Posted by Tom De Schutter on April 25, 2014
The question in the title has been one of the most asked questions by my son lately. Or as my wife says, his brain is 90% focused on Minecraft and 10% on everything else. For those not familiar with Minecraft, it is a lego-like computer game or as the Minecraft website reads: “Minecraft is a game about breaking and placing blocks.” It has literally captured the imagination of my son and to lesser extent, of my daughter as well. They can build houses, boats, clouds, towers, bushes shaped like pokemons and so on. And since building the same stuff over and over again would be boring, the question of “What should I build next?” comes up a lot. As with any building environment (virtual or real), what you can build is bound only by the available building blocks. So the Minecraft developers have provided users with all sorts of building blocks like wood and stone. Other blocks like water and lava are also available and can be used to achieve interesting effects. Different coloring options put the finishing touch to any construction.
When you think about building a virtual prototype for your next-generation SoC, the question “What should I build next?” is actually a fundamental one. While you could argue that creating a virtual prototype that reflects your entire SoC will fully enable the software team to bring up, debug and test all software stacks, doing so would make you miss out on one of the fundamental advantages of virtual prototypes, which is to align the virtual prototype availability with software bring up and testing tasks to enable the software team to start as far ahead as possible before hardware availability. Yes it is possible to create a virtual prototype that reflects an entire SoC, but it will take a lot longer to deliver. Instead it is much more advantageous to stage the virtual prototype development such that each drop enables another piece of the software stack. On top of that, the resulting virtual prototype deliverables are actually not only available earlier to the software developers, they are actually better as they will simulate faster and it is easier to debug a minimal system rather than something that reflects every single piece of the SoC.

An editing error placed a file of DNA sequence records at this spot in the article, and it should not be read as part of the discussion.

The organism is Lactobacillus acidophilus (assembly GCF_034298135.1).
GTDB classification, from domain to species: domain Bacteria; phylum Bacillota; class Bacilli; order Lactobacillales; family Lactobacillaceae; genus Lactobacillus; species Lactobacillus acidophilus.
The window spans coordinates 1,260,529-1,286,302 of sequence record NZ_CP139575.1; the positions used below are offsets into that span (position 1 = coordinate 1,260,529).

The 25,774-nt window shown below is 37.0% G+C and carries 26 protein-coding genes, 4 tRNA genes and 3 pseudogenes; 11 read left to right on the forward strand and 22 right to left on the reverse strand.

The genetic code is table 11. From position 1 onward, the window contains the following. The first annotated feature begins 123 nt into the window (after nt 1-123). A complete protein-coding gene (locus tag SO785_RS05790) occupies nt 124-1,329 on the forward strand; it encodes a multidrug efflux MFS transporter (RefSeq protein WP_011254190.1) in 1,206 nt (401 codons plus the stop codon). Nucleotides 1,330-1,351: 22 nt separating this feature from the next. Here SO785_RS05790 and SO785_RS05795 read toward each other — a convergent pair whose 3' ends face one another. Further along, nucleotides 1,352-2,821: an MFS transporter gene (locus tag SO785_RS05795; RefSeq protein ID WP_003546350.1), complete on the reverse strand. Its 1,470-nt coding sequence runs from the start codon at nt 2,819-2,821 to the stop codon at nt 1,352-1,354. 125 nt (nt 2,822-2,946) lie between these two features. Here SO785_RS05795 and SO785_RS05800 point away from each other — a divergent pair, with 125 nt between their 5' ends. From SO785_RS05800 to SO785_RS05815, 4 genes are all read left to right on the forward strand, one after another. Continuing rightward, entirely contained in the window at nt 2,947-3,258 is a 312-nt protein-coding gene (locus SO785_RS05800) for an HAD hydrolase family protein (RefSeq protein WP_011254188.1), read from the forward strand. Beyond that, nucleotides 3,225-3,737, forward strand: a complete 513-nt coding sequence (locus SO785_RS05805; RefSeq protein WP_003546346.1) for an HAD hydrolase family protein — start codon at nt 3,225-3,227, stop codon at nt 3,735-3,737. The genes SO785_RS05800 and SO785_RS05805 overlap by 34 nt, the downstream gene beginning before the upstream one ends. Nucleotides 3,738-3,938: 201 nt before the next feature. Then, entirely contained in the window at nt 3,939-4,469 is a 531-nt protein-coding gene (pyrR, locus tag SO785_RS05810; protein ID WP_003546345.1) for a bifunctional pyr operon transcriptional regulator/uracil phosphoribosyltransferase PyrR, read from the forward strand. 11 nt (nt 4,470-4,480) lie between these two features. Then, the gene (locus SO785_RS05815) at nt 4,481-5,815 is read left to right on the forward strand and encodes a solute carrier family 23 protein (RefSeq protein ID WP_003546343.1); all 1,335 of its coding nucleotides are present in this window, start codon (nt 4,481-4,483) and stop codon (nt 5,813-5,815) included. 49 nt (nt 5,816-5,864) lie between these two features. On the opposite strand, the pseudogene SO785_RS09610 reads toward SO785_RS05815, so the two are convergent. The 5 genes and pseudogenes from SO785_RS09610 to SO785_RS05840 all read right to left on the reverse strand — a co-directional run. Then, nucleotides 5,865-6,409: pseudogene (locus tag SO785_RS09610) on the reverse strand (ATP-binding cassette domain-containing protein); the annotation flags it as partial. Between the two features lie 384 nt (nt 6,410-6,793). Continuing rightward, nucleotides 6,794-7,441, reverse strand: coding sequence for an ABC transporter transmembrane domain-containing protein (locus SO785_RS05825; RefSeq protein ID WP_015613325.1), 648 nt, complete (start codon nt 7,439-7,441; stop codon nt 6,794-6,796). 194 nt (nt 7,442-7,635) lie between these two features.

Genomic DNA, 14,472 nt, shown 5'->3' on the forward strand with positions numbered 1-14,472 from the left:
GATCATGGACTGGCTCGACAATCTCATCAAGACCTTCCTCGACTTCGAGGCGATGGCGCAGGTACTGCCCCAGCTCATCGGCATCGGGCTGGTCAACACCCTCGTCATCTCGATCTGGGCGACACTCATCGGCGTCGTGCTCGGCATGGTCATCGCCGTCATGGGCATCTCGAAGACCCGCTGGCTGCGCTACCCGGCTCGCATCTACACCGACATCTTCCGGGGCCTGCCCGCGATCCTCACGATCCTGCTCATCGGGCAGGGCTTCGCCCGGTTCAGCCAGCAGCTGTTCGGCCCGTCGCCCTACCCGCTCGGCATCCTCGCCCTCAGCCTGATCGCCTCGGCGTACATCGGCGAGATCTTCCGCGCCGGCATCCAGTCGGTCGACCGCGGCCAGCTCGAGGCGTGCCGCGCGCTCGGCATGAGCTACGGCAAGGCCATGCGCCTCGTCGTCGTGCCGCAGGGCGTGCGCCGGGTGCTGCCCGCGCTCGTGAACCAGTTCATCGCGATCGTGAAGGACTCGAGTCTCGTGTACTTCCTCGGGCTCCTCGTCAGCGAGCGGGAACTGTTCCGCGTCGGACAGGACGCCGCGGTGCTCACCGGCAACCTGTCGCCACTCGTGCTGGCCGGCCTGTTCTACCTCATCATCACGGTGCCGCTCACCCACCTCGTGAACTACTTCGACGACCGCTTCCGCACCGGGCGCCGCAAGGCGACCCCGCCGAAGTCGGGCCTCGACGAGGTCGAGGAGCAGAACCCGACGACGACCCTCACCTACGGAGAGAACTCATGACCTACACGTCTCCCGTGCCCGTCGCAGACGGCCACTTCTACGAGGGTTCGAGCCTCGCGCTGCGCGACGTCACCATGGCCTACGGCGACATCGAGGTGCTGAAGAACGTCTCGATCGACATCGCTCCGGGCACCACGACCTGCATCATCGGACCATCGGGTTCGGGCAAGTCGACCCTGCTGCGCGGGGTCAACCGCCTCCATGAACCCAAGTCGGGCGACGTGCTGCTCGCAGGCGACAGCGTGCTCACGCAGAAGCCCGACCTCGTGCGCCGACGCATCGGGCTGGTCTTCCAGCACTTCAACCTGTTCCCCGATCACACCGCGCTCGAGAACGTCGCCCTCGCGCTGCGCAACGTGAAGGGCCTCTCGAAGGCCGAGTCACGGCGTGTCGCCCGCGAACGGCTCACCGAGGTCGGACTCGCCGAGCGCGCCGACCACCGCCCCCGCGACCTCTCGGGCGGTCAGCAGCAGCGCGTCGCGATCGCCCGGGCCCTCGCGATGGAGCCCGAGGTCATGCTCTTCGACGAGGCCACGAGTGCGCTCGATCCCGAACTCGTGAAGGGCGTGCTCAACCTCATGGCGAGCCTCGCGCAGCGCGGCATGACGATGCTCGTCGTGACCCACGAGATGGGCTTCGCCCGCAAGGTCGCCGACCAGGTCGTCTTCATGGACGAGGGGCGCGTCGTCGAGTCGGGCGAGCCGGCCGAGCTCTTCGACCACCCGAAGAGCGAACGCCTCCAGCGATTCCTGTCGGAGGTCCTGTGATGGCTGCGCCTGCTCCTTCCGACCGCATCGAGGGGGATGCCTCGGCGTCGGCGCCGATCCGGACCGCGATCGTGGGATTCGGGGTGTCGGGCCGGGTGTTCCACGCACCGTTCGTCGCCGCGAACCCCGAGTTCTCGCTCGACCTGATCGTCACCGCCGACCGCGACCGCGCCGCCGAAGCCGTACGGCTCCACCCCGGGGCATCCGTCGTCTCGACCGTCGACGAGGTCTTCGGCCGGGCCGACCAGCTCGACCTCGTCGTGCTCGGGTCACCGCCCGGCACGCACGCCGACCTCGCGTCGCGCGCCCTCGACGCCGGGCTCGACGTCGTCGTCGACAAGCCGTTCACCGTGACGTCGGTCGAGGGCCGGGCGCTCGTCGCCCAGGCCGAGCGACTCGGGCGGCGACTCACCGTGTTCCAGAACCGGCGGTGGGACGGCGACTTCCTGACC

Once you know what to build when, the next question is all about available building blocks. Without the right set of transaction-level models you can imagine any virtual prototype you want, but it will be hard to meet the modeling deadlines. Luckily there are now models available for just about every commercial processor, infrastructure and interface IP. And advanced modeling tools make it easier to create models representing custom IP, pulling in IP-XACT or other data sheet related information to construct the model structure to which functionality can be added. Now the only thing that is missing is some coloring options to make your imagination go wild …
So when your children talk about something they built in Minecraft, just tell them what fantastic virtual prototype you created or used. You can even brag about all the bugs you eliminated in your software. Let’s see if they were able to successfully battle an equal amount of those so called creepers attacking them in Minecraft. Your job will all of a sudden start to look a lot cooler!
Patrick Sheridan is responsible for Synopsys' system-level solution for virtual prototyping. In addition to his responsibilities at Synopsys, from 2005 through 2011 he served as the Executive Director of the Open SystemC Initiative (now part of the Accellera Systems Initiative). Mr. Sheridan has 30 years of experience in the marketing and business development of high technology hardware and software products for Silicon Valley companies.
Malte Doerper is responsible for driving the software oriented virtual prototyping business at Synopsys. Today he is based in Mountain View, California. Malte also spent over 7 years in Tokyo, Japan, where he led the customer facing program management practice for the Synopsys system-level products. Malte has over 12 years’ experiences in all aspects of system-level design ranging from research, engineering, product management and business development. Malte joined Synopsys through the CoWare acquisition, before CoWare he worked as researcher at the Institute for Integrated Signal Processing Systems at the Aachen University of Technology, Germany.
Tom De Schutter
Tom De Schutter is responsible for driving the physical prototyping business at Synopsys. He joined Synopsys through the acquisition of CoWare where he was the product marketing manager for transaction-level models. Tom has over 10 years of experience in system-level design through different marketing and engineering roles. Before joining the marketing team he led the transaction-level modeling team at CoWare.